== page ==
TCOe - Total Cost of Ownership for Energy Details
With increased competition and decreased government subsidies, energy system manufacturers and project developers are living with increased pressure on operating margins. There is an old adage that says “you can’t manage (or fix) what you can’t measure.” Modeling provides an opportunity to “measure” the results of changes before incurring the cost of those changes. The alternative is to make the changes and hope the outcome is as expected. Modeling is a forward-looking (predictive) measurement tool versus the alternative of a retrospective review.
For the energy industry, modeling solutions already exist; it is just a matter of management empowering its staff to use these tools to make better business decisions. Modeling provides a “translation” of technical decisions (energy production, degradation, labor) into business results (cost, margin, profit).
The models available today fall into three broad categories, cost of ownership (COO), factory level modeling, and levelized cost of energy (LCOE). The first two are focused on system component manufacturing and assembly and are used by both manufacturers and their suppliers. LCOE is focused on project development but is impacted by the products produced by component manufacturers. Which model to use is based on what questions need to be answered. Selecting the right model and modeling methodology is the first step in the successful implementation of this business improvement process.
The retail cost of conventional electricity is rising while the cost of renewable electricity is dropping, so wide-scale grid parity is likely at some point in the future. There are numerous groups of stakeholders interested in tracking these developments, with quantitative accuracy carrying enormous value. Investors need to know their expected return on investment, regulators and policy makers help define the economics of energy production and require reliable information, funding agents need a means to analyze proposed technology development, and technology developers want to understand how they will compete relative to other technologies. One needs a method to fairly compare energy costs produced by different means, and LCOE is intended to be just this.
LCOE can be thought of as the price at which energy must be sold to break even over the lifetime of the technology. It yields a net present value in terms of, for example, cents per kilowatt-hour. This is an assessment of the economic lifetime energy cost and lifetime energy production and can be applied to essentially any energy technology. For computing the financial costs the equations can be embellished to take into account not only system costs, but also factors such as financing, insurance, maintenance, and different types of depreciation schedules.
Given that LCOE was originally designed as a breakeven model, it has limited application to situations where the project owner is interested in revenue (profit) generation or in installations where the electricity produced is displacing some or all of the high cost tier grid supply. For these applications, a new model has been developed called Total Cost of Ownership for Energy (TCOe). TCOe includes additional factors such as revenue/displacement and cost factors applicable to both rooftop and utility scale applications.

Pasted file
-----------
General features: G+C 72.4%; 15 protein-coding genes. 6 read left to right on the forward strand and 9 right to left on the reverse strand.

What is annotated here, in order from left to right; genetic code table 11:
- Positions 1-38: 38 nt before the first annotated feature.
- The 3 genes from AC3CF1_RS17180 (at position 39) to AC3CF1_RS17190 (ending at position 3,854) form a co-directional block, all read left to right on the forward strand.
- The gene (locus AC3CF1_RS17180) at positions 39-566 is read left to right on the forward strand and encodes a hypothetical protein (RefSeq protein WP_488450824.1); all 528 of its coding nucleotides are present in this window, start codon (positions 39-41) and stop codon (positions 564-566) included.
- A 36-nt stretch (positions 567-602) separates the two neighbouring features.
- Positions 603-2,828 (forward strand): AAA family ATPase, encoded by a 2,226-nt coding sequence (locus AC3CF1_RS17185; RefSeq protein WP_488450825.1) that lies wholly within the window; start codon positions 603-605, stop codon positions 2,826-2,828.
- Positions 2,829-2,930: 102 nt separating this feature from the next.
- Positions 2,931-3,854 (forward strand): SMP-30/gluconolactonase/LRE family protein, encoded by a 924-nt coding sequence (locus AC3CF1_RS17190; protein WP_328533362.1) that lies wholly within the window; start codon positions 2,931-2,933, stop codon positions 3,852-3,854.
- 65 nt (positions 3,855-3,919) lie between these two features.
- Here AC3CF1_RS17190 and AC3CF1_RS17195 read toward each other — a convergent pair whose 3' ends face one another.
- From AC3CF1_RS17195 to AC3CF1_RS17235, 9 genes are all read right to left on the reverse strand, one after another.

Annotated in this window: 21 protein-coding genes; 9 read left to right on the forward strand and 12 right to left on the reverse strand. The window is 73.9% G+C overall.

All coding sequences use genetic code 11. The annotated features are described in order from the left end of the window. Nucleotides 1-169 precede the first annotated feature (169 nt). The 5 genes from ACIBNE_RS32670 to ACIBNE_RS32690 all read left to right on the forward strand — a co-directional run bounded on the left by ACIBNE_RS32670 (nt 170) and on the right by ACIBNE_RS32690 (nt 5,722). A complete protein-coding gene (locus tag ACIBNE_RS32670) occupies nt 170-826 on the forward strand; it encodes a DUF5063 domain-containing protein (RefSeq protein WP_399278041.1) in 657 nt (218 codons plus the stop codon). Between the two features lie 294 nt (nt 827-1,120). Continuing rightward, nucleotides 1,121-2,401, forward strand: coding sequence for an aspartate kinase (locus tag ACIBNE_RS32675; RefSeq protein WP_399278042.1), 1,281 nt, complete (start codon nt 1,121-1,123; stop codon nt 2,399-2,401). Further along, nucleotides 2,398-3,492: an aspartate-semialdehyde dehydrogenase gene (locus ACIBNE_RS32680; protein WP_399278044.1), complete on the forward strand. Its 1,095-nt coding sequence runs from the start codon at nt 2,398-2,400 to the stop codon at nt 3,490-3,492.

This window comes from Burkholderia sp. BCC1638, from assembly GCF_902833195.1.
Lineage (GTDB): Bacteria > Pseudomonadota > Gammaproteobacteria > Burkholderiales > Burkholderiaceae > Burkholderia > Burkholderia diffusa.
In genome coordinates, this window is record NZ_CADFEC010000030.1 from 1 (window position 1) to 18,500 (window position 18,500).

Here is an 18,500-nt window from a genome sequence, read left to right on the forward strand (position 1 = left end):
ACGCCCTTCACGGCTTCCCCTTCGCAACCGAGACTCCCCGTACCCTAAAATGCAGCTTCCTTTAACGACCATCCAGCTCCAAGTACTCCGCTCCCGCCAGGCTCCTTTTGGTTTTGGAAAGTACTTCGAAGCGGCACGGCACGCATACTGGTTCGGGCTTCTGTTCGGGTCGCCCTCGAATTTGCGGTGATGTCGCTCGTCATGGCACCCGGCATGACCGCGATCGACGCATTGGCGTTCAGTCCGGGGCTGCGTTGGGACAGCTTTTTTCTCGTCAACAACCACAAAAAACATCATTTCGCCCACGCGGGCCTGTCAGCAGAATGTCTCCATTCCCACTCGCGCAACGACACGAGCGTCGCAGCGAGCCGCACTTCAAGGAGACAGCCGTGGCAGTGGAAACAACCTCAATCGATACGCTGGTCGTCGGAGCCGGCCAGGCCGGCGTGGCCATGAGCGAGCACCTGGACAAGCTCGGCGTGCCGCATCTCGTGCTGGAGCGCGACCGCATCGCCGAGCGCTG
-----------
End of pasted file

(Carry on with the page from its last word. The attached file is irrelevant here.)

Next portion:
By its nature, LCOE is limited in the breadth of questions it can answer and boils down to simply which energy producing project will generate the lowest kilowatt-hour cost in today’s dollars? TCOe attempts to remove some of the limitations of LCOE with regard to revenue generation, the value of grid power displaced, and the value of power density when faced with space constraints inherent in rooftop installations.
TCOe is built on a relational database engine with a graphical user interface. The software runs on Windows XP or later and is compatible with both 32bit and 64bit operating sytsems.
Data entry is divided into ten forms: general information, tax credits, loans, decommissioning, overhead, revenue, capital assets, installation labor, operations labor, and operating expenses. These forms are accessed through an input menu, navigation bar, or button bar.
TCOe provides outputs consisting of a project summary report, income statement, and cash flow statement. The project summary report provides a review of the important project results including information on LCOE, TCOe, return on investment (ROI), and the individual factors that are subsets of LCOE and/or TCOe. The income statement shows the revenue, expenses, and taxes for each year of the project. The cash flow statement shows the sources of cash and cash uses for each year of the project.
TCOe is a must have for every organization involved in energy production; from suppliers of equipment and materials to project developers. TCOe provides all participants a predictive view of their impact on the project and, ultimately, if the project will be a financial success.
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Input Screen - Capital Assets
Advanced Input - Revenue by Category
Reporting - Project Summary